We spoke to funny man Phil Spencer about performing, and ensuring a performance resonates, ahead of his one-day course at the Centre, The Horse’s Mouth: Performing Stories.
What does a story need in order to connect with an audience?
A microphone, emotional authenticity and tiny, seemingly insignificant, details. Ultimately a really engaging story thrives on an energy that flows back and forth between the teller and the listener – you need to leave enough room in your tale for an audience to fill in the gaps, join the dots and if you’re lucky, you’ll hear them make that knowing grunting noise under their breath at some point. That’s what you want.
Humour’s a big part of live storytelling. Can anyone learn to be funny? (And how?!)
Comedy is beautifully difficult. As soon as you stand on stage and you think that you are funny, in that second, you are immediately and categorically not very funny. And sure, there are structural tricks and a few well worn ‘secret’ comedy formulas to getting a light giggle, but if you really want to make people laugh with your work, then you have to dig deep, try everything, find your inner idiot, sharpen your wit, show gallons of humility and make peace with genuine humiliation every now and then. Also making Adelaide the butt of your joke will get you a freebie in any room in Sydney.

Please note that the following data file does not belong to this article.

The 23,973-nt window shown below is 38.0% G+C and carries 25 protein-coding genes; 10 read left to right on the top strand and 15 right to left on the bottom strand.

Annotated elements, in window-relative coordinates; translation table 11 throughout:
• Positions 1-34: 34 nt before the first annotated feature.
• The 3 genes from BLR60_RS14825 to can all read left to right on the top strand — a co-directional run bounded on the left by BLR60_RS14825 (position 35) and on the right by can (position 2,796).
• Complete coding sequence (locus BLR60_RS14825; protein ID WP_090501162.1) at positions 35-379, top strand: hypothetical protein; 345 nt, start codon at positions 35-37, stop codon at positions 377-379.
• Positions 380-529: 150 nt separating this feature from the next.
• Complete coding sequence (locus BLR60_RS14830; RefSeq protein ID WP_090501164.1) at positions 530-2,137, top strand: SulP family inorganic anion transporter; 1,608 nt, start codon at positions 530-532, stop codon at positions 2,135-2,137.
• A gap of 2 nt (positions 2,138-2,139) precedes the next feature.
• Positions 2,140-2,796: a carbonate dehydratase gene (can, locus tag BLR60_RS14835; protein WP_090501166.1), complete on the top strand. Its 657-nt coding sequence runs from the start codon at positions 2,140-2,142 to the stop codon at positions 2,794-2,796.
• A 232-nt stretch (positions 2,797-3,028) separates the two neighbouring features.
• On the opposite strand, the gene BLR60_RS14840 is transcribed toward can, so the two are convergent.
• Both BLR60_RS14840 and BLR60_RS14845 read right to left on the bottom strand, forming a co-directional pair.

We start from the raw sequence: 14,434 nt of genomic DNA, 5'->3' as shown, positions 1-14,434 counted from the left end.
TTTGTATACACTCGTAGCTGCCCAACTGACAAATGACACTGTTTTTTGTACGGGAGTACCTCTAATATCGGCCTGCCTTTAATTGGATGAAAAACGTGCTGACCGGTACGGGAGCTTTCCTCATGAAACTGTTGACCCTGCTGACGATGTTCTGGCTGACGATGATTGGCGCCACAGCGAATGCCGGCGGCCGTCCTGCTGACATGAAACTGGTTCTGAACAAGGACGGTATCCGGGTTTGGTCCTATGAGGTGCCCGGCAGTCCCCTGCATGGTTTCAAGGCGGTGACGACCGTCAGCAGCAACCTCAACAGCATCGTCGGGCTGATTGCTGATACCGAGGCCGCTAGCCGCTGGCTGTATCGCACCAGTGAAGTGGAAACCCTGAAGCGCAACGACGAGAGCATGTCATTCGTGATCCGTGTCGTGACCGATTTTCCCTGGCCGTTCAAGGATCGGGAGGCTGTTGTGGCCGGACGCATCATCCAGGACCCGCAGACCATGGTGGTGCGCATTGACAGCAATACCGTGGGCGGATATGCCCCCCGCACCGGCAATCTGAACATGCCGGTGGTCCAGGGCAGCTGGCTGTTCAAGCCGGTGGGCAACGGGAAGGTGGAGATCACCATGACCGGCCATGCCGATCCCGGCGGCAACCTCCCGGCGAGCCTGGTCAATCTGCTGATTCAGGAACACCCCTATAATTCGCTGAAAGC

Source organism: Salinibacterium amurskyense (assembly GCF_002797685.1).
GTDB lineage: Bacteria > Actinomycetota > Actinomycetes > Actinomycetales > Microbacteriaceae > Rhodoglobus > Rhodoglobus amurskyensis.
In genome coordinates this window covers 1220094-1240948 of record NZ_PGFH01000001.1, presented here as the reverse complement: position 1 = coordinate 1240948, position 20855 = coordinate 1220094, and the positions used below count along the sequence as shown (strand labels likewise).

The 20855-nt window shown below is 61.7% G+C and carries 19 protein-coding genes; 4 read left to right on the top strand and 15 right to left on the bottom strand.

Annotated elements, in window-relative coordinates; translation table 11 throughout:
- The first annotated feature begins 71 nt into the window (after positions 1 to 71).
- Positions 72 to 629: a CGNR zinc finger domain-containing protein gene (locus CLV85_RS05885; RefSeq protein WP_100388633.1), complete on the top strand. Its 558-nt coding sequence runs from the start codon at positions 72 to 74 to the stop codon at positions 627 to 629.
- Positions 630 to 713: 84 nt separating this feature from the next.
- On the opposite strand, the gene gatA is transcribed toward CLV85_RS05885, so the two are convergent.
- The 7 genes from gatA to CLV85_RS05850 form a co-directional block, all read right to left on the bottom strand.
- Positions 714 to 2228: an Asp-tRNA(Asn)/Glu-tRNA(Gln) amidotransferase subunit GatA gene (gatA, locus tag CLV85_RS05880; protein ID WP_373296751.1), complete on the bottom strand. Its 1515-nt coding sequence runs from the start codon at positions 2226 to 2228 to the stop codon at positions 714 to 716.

The day of a performance, what tips would you give a nervous writer who’s performing her work for the first time?
Prepare, prepare and be prepared to change everything the second you step on stage. Give yourself 10 minutes of focused time to get into the headspace right before performing, lock yourself in the toilet cubicle if you have to, breathe, repeat (out loud) the first line of your story several times (I often do this on the bus to the gig – and yes, the people on the 431 do think I am odd), eat a banana (optional) and never (ever) have more than one glass of wine before you perform (just trust me).